Scope For More Rate Cuts by Banks, Says Urjit Patel
Asserting that there is more scope for banks to lower the lending rates, the Reserve Bank on Wednesday virtually put the ball in the government's court to ensure better transmission of policy rate reductions by fast-tracking bank recapitalisation and NPA resolution.
File photo of RBI Governor Urjit Patel. (Image: PTI)
Mumbai: Asserting that there is more scope for banks to lower the lending rates, the Reserve Bank on Wednesday virtually put the ball in the government's court to ensure better transmission of policy rate reductions by fast-tracking bank recapitalisation and NPA resolution.
"The environment for timely transmission of policy rates to banks' lending rates will be considerably improved" if non-performing assets are resolved more quickly and efficiently, recapitalisation is hastened, and small savings rates are adjusted by fully implementing a formula decided earlier, the RBI said.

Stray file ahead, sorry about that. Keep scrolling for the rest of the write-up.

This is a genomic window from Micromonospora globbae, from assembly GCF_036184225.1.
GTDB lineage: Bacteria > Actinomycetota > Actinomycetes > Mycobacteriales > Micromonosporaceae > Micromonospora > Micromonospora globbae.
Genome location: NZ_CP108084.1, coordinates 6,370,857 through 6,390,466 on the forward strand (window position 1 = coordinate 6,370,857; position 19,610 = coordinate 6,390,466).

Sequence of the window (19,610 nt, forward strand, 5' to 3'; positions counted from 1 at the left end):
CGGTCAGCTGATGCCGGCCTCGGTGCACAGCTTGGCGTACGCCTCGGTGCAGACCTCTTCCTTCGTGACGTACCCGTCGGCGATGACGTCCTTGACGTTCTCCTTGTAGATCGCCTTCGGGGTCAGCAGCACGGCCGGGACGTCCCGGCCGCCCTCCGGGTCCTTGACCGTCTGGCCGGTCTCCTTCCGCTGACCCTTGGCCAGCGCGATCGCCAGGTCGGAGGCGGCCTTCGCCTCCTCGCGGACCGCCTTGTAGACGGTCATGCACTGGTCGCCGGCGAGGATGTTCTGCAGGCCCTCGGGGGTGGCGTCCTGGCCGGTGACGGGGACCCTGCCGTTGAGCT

As to the banks, "there is still scope for the lending rates to come down further because our policy rates came down by 175 basis points (since January 2015) and weighted average lending rates have come down only by 85-90 basis points", said Governor Urjit Patel, adding "I think there is scope for more transmission."
Lack of transmission is a prominent worry expressed by RBI in the past two years when it was in accommodative stance.
The government has been blaming the higher rates maintained by the RBI as well as the banks for the slowdown in credit offtake which has hurt the economy.
Patel made these remarks right after announcing a shift in the policy stance to 'neutral' from 'accommodative' on Wednesday.
Even though a Rs 10,000-crore recapitalisation provision has been made in the Union Budget with an explicit commitment to put in more money, some experts feel it is a small amount given the need. Similarly, political compulsions continue to dominate the small savings interest rates, which force banks to keep deposit rates high.
On NPA resolution, the RBI on Wednesday stressed the need to devote more capital and operationalise reform measures like the Bankruptcy Code, asserting that the NPA issue is a "twin balance sheet problem" covering both the banks and the corporates.
"I think the problem of NPAs in an absolute sense is quite large and I think it requires a significant recapitalisation of the banking system," the newly-appointed deputy governor Viral Acharya said.
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